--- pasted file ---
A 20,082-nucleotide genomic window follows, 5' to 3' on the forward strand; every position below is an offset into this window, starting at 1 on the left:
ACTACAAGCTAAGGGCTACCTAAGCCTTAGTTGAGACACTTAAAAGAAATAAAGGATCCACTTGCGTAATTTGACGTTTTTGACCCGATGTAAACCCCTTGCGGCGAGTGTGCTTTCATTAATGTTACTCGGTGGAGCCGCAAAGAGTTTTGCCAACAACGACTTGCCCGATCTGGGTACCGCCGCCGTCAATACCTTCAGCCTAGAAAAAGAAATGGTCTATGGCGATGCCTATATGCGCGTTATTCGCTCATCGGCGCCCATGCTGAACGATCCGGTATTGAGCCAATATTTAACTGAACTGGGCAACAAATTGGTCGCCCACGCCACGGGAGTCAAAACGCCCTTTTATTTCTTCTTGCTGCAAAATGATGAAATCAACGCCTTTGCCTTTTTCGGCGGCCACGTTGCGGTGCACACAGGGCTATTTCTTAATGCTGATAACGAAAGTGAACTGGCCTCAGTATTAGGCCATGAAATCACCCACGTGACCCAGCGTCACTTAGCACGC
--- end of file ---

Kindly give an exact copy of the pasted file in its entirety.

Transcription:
A 20,082-nucleotide genomic window follows, 5' to 3' on the forward strand; every position below is an offset into this window, starting at 1 on the left:
ACTACAAGCTAAGGGCTACCTAAGCCTTAGTTGAGACACTTAAAAGAAATAAAGGATCCACTTGCGTAATTTGACGTTTTTGACCCGATGTAAACCCCTTGCGGCGAGTGTGCTTTCATTAATGTTACTCGGTGGAGCCGCAAAGAGTTTTGCCAACAACGACTTGCCCGATCTGGGTACCGCCGCCGTCAATACCTTCAGCCTAGAAAAAGAAATGGTCTATGGCGATGCCTATATGCGCGTTATTCGCTCATCGGCGCCCATGCTGAACGATCCGGTATTGAGCCAATATTTAACTGAACTGGGCAACAAATTGGTCGCCCACGCCACGGGAGTCAAAACGCCCTTTTATTTCTTCTTGCTGCAAAATGATGAAATCAACGCCTTTGCCTTTTTCGGCGGCCACGTTGCGGTGCACACAGGGCTATTTCTTAATGCTGATAACGAAAGTGAACTGGCCTCAGTATTAGGCCATGAAATCACCCACGTGACCCAGCGTCACTTAGCACGC